Q: My kids were homeschooled by both parents in our separate homes this year. I can't make this accommodation next year.
Our divorce began as COVID 19 started. My ex. and I pulled the kids from in person learning as the schools COVID rates were sorted out. Fast forward to now, we have 1 case every few weeks in our small rural Alaskan village and the school has implemented an effective mitigation plan keeping kids in in person learning. My ex. does not work and is already not wanting to enroll the kids next year. My job is reigning in at home work and I will not be able to homeschool next year. Is there a legal way to enroll the kids in In person learning if the other parent wants to homeschool?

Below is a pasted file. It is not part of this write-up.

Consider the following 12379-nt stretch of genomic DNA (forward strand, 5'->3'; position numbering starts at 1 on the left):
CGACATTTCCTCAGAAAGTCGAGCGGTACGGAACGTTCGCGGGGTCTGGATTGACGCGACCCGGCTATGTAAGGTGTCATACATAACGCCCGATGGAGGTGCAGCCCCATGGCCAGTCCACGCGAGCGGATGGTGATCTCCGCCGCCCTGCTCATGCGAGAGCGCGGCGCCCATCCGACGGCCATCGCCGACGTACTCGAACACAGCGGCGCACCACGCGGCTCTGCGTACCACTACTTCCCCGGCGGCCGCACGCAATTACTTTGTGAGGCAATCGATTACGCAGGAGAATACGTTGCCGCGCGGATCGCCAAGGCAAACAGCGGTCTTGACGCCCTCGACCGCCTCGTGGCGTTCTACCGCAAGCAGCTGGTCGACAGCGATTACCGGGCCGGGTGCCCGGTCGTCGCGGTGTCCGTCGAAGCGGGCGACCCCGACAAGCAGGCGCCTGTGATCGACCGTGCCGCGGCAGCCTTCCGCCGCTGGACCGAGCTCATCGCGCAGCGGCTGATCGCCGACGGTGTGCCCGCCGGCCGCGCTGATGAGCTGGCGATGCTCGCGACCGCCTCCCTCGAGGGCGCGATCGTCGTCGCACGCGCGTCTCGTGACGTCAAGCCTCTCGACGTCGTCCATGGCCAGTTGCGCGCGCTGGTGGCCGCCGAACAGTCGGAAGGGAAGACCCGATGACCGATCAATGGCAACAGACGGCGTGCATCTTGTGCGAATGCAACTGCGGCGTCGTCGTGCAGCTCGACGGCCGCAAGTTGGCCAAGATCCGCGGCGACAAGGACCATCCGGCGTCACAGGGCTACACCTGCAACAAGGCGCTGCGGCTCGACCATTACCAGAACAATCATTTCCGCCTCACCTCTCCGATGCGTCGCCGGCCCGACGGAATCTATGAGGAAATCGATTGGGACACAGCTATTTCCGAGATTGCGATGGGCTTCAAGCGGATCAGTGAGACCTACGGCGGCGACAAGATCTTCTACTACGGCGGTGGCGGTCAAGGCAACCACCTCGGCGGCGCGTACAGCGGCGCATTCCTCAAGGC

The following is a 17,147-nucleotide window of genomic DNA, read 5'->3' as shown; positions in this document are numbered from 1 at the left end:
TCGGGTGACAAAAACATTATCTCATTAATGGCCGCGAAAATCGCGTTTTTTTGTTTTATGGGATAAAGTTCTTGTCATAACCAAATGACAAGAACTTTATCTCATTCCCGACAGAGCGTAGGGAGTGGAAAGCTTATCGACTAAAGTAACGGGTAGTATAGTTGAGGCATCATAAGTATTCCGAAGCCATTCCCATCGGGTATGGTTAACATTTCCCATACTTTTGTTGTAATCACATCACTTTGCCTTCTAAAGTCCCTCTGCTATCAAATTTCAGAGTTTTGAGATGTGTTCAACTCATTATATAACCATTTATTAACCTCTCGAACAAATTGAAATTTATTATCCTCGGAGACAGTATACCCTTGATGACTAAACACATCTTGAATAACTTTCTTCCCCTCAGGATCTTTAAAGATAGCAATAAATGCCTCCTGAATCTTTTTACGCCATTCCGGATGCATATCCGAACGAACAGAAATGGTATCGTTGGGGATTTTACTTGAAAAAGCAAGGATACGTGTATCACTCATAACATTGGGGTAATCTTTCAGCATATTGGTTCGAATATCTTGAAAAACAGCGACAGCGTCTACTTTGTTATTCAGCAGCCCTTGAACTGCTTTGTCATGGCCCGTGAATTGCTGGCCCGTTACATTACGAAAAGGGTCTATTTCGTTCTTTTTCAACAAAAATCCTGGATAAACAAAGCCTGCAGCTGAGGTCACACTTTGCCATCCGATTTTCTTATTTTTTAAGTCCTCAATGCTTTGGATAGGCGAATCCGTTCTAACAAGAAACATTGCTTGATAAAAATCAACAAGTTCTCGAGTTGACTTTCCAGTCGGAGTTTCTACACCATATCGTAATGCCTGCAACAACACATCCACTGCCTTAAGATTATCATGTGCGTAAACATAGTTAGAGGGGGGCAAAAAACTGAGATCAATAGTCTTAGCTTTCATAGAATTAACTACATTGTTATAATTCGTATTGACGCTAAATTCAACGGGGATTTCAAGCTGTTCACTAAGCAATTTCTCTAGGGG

A: I will assume that you do not have a court order granting either parent sole legal custody. Assuming both of you are equally good parents, courts prefer that equally good parents cooperate for the best interests of the children. Pediatricians and other health care professionals recognize the importance of children attending in person education and recognize the importance of the children getting good social skills when interacting with their peers. You should try to persuade your ex with good educational reasons for allowing the children to benefit from in person schooling. The children's pediatrician might be a good resource person to assist you. If you cannot persuade, then you may need to file a motion to modify custody and /or visitation with the court so that one of you can be recognized as having sole legal custody for educational purposes. I would caution you to not act unilaterally by enrolling the children by yourself. If your court order does not specifically provide you with the power to act alone, then you need to modify that court order.
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